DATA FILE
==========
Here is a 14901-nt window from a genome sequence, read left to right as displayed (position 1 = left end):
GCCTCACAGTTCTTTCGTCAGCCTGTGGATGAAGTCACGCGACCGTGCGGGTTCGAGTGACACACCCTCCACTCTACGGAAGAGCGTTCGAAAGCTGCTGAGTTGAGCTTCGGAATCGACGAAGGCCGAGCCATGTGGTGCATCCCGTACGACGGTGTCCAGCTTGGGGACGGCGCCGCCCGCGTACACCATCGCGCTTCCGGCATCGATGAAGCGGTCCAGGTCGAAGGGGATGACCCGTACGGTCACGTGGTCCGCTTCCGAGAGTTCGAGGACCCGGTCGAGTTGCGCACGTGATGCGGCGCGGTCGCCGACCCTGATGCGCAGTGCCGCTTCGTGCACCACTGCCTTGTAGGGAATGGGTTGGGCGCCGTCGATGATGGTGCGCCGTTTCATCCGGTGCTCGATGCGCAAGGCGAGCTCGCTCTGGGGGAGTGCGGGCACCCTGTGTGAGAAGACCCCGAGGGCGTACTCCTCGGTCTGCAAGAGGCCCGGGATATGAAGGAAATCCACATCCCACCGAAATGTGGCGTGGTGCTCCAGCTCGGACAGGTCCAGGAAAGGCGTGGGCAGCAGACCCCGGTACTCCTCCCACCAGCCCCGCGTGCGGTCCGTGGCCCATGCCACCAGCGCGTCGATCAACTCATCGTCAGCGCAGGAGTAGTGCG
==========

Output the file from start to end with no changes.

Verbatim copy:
Here is a 14901-nt window from a genome sequence, read left to right as displayed (position 1 = left end):
GCCTCACAGTTCTTTCGTCAGCCTGTGGATGAAGTCACGCGACCGTGCGGGTTCGAGTGACACACCCTCCACTCTACGGAAGAGCGTTCGAAAGCTGCTGAGTTGAGCTTCGGAATCGACGAAGGCCGAGCCATGTGGTGCATCCCGTACGACGGTGTCCAGCTTGGGGACGGCGCCGCCCGCGTACACCATCGCGCTTCCGGCATCGATGAAGCGGTCCAGGTCGAAGGGGATGACCCGTACGGTCACGTGGTCCGCTTCCGAGAGTTCGAGGACCCGGTCGAGTTGCGCACGTGATGCGGCGCGGTCGCCGACCCTGATGCGCAGTGCCGCTTCGTGCACCACTGCCTTGTAGGGAATGGGTTGGGCGCCGTCGATGATGGTGCGCCGTTTCATCCGGTGCTCGATGCGCAAGGCGAGCTCGCTCTGGGGGAGTGCGGGCACCCTGTGTGAGAAGACCCCGAGGGCGTACTCCTCGGTCTGCAAGAGGCCCGGGATATGAAGGAAATCCACATCCCACCGAAATGTGGCGTGGTGCTCCAGCTCGGACAGGTCCAGGAAAGGCGTGGGCAGCAGACCCCGGTACTCCTCCCACCAGCCCCGCGTGCGGTCCGTGGCCCATGCCACCAGCGCGTCGATCAACTCATCGTCAGCGCAGGAGTAGTGCG